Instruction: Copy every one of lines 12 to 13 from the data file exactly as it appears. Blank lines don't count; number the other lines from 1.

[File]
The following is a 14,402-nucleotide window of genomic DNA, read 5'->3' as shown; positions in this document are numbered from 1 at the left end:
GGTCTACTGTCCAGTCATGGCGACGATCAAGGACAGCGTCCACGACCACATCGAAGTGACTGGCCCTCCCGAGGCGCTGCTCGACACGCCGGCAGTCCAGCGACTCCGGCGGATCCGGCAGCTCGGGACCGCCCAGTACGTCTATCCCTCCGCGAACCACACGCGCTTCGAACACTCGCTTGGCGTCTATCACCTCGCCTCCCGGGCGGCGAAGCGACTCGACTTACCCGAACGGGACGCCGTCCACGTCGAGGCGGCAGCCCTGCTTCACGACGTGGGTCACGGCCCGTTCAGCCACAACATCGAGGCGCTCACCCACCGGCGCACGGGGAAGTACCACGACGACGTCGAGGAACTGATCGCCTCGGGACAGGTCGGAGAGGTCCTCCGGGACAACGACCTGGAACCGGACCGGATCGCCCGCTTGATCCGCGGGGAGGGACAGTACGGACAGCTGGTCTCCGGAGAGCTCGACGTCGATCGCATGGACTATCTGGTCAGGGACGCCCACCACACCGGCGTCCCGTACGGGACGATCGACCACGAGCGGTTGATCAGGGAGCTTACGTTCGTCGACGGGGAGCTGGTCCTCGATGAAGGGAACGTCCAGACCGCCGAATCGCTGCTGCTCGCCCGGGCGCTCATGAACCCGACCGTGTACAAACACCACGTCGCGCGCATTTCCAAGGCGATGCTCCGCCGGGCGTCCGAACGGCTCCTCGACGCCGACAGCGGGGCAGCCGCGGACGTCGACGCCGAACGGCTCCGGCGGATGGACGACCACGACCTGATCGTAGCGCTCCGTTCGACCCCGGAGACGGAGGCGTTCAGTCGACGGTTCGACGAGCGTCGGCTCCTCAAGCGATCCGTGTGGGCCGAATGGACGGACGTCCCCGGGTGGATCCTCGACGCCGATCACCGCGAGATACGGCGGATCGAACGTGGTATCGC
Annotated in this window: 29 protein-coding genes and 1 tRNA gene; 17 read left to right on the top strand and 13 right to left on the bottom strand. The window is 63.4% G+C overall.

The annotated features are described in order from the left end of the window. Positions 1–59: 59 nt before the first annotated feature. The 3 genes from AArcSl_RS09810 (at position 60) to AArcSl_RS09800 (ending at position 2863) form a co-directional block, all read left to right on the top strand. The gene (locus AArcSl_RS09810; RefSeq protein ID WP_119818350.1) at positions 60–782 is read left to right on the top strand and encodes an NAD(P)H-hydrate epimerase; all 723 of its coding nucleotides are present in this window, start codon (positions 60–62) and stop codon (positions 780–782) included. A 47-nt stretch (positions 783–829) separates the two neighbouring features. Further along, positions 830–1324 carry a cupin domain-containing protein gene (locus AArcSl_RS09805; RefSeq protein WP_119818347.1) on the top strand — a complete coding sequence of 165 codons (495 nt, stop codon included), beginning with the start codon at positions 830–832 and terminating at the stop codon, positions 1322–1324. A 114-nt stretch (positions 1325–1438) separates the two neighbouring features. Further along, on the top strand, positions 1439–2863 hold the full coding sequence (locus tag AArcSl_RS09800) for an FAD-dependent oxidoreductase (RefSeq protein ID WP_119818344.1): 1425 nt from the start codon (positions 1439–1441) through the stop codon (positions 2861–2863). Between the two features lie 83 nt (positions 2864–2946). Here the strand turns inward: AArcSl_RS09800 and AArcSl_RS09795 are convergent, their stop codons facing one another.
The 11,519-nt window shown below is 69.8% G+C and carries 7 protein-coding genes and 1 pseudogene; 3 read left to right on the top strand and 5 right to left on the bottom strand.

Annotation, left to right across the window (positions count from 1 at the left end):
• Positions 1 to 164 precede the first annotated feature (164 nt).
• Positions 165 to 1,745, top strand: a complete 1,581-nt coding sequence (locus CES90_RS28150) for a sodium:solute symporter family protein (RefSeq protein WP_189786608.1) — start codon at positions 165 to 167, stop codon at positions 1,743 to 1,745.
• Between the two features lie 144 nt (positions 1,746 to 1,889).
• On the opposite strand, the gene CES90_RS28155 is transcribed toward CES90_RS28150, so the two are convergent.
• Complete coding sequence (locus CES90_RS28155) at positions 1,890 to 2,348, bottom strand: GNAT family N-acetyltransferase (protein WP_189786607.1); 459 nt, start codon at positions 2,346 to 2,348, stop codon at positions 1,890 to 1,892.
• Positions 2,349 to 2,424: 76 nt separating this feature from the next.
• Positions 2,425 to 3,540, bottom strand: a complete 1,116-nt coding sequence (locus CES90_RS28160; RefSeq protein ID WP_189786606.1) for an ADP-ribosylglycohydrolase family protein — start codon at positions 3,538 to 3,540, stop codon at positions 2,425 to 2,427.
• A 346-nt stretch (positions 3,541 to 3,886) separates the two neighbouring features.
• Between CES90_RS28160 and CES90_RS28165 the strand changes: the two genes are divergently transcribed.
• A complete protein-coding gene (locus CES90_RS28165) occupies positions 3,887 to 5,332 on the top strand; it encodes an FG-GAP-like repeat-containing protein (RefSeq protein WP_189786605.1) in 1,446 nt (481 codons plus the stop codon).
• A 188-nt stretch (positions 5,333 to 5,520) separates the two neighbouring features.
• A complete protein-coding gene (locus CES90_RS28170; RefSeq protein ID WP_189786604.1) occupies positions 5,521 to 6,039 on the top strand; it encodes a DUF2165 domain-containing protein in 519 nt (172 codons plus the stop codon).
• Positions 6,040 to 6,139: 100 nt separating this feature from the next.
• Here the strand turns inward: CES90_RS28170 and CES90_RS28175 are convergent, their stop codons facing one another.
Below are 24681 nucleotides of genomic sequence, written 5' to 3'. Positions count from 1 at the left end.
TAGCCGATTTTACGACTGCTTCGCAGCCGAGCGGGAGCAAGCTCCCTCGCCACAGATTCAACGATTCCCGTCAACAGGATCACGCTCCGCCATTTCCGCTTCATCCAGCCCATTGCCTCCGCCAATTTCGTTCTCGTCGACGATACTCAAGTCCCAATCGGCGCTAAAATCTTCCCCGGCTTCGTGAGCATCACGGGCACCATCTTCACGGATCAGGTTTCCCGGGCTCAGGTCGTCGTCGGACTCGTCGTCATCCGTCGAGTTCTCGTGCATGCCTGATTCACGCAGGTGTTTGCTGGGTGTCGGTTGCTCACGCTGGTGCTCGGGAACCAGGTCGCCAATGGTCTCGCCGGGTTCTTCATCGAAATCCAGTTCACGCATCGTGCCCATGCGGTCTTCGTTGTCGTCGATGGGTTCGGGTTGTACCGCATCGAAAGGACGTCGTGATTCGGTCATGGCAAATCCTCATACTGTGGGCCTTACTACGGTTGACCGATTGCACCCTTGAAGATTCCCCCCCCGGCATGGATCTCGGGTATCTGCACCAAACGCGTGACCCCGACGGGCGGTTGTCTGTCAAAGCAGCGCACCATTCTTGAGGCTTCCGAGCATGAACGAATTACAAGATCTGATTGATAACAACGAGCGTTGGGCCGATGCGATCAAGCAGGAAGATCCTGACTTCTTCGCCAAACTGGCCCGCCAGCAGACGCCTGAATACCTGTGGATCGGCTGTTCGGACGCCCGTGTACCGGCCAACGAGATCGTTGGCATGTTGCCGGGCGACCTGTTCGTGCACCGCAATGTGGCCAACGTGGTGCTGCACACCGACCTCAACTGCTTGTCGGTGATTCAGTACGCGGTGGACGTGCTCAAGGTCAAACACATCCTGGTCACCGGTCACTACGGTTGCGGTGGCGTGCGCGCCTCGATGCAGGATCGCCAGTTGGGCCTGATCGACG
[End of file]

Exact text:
• Positions 2,349 to 2,424: 76 nt separating this feature from the next.
• Positions 2,425 to 3,540, bottom strand: a complete 1,116-nt coding sequence (locus CES90_RS28160; RefSeq protein ID WP_189786606.1) for an ADP-ribosylglycohydrolase family protein — start codon at positions 3,538 to 3,540, stop codon at positions 2,425 to 2,427.